The second film begins with a bit of retconning. You see, in the ensuing years after the incident, the family moved out of the farm and to another town. This was due to the son's claims of 'critters,' which brought a lot of bad notoriety to the town. Around this time, the son is coming to visit his grandmother...who was not mentioned in the first movie at all. Retcons for all! An opportunistic loser takes the eggs from the barn and paints them in time for Easter. In a bit of lazy movie science, the eggs hatch quickly due to being put near a hot pipe, since the cold of the air kept them unborn. Yeah, I buy that! Our young hero does not endear himself very well in town, even getting beaten up by a bully. Things look up when he meets a girl from his school- not in Critters- and gets a whole romantic subplot set up. When a couple of dead bodies show up, they go to see the sheriff...who is now played by Barry Corbin. Did you think that we would not notice that, guys? Anyhow, he retired...or something and won't help. Fortunately, the wacky farm-hand and the aliens are here to, you guessed it, blow things up. We get the face transformation gag again, but the farm-hand pulls out a Playboy in time to stop the alien from taking his face again. That's...odd, movie.
Unfortunately for our heroes, the townsfolk are really hesitant to believe in the creatures. Even when the new Sheriff's body crashes through the church window, they doubt the authenticity. They show up to blow the crap out of the diner run by Eddie Deezen (WHY?!?), giving us lots of explosions and gooey stuff. The monsters flee, but are hiding out in the city. One of the two bounty hunters is killed off-screen, causing the male-ish one to freak out and lose his face. All of the survivors are holed up in the church, but, thankfully, help arrives in the form of the old Sheriff, who just sort of decides to fight again. Our heroes come up with a plan: lure the critters to a building (one filled with meat) and blow it up. This works, thanks to the random intervention of the face-shifting alien. Apparently he can turn into a critter too. That...will never come up again, don't worry. Unfortunately, enough critters survive to make a giant critter ball and rampage through town! Our good heroes try to stop the ball with their truck, but don't make a dent in it. Quick shout-out to the one guy who gets run over/eaten, by the way. The farm-hand gets in the bounty hunters' ship and crashes it into the ball, killing both! In the morning, however, he inexplicably shows up alive and decides to stay as the new Sheriff, while the alien takes his face. Make note of these facts for later. The End.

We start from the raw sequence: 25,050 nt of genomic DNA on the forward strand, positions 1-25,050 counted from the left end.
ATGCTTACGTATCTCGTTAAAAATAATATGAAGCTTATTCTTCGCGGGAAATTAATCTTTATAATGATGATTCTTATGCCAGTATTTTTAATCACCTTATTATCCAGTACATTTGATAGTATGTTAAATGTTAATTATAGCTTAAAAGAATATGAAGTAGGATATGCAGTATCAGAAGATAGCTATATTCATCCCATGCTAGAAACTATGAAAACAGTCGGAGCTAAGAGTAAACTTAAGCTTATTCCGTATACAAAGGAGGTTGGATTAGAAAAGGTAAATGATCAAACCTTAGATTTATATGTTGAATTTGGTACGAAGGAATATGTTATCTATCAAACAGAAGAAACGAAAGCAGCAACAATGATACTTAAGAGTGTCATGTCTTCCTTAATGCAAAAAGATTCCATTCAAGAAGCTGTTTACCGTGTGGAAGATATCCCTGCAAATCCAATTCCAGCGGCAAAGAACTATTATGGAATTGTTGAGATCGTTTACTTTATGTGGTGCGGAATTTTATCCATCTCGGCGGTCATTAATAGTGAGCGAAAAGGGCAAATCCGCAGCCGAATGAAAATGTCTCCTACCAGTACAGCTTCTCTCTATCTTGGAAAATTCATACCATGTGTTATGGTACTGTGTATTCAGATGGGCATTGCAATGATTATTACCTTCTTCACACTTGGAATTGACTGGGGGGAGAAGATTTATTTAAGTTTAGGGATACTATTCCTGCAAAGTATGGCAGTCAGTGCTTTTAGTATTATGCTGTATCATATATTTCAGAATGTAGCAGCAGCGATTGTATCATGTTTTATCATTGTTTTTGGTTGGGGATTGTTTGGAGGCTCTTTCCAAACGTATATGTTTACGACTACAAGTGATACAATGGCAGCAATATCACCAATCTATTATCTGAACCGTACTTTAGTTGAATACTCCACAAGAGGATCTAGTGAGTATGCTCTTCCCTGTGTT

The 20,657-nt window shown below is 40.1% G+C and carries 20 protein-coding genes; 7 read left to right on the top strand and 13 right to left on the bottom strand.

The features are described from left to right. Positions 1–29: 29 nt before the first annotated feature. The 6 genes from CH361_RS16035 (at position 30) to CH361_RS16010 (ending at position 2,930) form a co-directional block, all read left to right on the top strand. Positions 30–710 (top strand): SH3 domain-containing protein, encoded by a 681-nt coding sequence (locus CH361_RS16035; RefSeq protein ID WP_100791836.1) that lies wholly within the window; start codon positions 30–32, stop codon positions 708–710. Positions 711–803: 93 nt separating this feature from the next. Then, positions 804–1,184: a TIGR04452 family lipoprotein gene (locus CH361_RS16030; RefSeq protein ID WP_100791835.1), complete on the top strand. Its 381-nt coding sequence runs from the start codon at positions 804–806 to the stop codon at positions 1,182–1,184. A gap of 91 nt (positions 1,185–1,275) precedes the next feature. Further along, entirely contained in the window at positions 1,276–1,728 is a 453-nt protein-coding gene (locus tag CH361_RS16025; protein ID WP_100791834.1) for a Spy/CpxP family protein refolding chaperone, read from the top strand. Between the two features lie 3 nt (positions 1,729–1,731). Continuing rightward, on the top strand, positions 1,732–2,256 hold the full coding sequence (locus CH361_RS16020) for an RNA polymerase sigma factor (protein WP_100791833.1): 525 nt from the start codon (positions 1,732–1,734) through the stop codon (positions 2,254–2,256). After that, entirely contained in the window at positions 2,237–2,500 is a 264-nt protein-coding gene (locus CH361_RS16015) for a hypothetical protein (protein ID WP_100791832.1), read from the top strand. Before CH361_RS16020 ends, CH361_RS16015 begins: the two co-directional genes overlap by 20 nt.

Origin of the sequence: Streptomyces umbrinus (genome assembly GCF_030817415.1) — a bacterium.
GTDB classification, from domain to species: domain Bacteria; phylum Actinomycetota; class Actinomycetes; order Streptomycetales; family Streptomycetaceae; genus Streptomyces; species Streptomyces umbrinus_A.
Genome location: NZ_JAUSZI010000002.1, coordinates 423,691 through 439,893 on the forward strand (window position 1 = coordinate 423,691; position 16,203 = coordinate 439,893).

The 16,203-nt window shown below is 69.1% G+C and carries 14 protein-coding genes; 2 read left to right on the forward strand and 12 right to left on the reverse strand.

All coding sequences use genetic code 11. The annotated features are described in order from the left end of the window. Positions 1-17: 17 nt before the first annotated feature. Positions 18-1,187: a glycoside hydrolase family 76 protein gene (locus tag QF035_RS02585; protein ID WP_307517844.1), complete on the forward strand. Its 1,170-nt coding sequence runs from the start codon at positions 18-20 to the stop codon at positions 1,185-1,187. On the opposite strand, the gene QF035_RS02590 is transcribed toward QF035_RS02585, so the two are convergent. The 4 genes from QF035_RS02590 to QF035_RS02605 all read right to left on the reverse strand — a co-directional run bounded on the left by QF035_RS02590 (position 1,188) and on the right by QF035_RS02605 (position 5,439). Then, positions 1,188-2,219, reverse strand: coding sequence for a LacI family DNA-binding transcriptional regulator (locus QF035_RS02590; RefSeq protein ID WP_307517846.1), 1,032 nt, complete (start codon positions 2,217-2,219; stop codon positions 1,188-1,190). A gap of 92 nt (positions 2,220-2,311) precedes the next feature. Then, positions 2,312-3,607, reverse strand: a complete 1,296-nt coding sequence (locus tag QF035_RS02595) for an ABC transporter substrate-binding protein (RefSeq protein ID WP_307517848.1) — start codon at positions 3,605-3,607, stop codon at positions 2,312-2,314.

There is a major contrast between these two movies and it is hard to deal with. The first film treats this whole thing as a serious effort to make real horror. The second film embraces all the craziness and is a much more fun movie, even if it is not any smarter. I laugh a bit at the Chiodo Brothers wanting a credit for creating the Critters Effects when you see so little of them. As far as the second film goes, that is not the case. Honestly, the first one is worth a rental, but if you are going to actually want to re-watch any of the films in the series I've covered thus far, it is Critters 2. It is the film that the first one should have been, re-casting or not. Why does this always seem to happen? It is the exact same thing with Ghoulies and Ghoulies II. If you can't make the fun, effects-filled movie you want, don't make one! I can appreciate you getting a bigger budget, but just skimp on the bad stuff altogether!
Up next, I tackle the final piece in the Critters puzzle. Do I get my big finish? I sure hope so. Stay tuned...